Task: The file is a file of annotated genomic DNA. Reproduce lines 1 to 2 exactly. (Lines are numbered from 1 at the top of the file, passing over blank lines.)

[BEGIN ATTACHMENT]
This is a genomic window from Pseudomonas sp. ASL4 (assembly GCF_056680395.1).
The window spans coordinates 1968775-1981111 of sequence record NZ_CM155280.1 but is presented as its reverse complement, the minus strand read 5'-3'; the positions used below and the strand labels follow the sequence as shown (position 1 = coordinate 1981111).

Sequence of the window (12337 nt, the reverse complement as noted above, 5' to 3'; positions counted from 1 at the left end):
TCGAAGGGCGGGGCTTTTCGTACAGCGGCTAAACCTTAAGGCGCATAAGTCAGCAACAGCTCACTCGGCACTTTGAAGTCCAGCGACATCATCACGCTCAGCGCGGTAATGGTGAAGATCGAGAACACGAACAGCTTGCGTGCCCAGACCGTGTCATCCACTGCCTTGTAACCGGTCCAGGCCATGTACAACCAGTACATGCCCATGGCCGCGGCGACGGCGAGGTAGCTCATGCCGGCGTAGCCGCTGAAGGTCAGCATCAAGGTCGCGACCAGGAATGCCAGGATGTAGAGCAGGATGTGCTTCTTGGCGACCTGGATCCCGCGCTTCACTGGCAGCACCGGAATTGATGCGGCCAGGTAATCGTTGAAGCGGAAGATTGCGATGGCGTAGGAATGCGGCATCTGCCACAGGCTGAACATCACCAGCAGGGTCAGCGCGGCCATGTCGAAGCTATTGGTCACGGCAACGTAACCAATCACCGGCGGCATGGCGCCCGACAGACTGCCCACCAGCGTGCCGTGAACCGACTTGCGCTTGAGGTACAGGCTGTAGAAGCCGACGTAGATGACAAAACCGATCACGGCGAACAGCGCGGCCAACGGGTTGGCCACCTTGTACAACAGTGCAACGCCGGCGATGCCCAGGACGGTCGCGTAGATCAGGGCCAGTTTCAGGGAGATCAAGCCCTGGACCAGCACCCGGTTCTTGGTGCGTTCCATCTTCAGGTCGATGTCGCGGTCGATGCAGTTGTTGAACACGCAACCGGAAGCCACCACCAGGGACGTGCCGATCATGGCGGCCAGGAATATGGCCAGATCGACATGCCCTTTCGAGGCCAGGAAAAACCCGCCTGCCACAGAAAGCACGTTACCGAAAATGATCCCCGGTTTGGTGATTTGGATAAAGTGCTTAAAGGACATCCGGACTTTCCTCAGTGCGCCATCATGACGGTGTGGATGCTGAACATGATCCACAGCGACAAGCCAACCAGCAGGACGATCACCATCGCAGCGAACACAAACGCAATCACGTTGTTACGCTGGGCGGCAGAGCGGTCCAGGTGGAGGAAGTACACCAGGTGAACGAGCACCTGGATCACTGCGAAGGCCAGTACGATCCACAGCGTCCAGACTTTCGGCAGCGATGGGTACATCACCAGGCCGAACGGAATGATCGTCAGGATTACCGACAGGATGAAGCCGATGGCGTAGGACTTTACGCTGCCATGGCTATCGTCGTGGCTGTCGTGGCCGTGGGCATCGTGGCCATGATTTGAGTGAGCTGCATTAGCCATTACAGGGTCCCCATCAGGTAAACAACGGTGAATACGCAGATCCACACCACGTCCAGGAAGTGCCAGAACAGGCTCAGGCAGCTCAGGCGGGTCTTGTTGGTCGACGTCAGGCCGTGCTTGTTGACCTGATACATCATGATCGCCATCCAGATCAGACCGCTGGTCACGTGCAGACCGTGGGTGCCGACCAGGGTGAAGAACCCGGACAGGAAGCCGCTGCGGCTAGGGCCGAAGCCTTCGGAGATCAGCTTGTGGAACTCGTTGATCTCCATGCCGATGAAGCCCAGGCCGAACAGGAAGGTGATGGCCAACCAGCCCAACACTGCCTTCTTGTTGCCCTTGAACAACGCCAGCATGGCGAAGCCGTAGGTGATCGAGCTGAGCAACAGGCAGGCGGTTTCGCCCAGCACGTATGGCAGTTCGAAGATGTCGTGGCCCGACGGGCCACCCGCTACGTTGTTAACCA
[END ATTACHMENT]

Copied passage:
This is a genomic window from Pseudomonas sp. ASL4 (assembly GCF_056680395.1).
The window spans coordinates 1968775-1981111 of sequence record NZ_CM155280.1 but is presented as its reverse complement, the minus strand read 5'-3'; the positions used below and the strand labels follow the sequence as shown (position 1 = coordinate 1981111).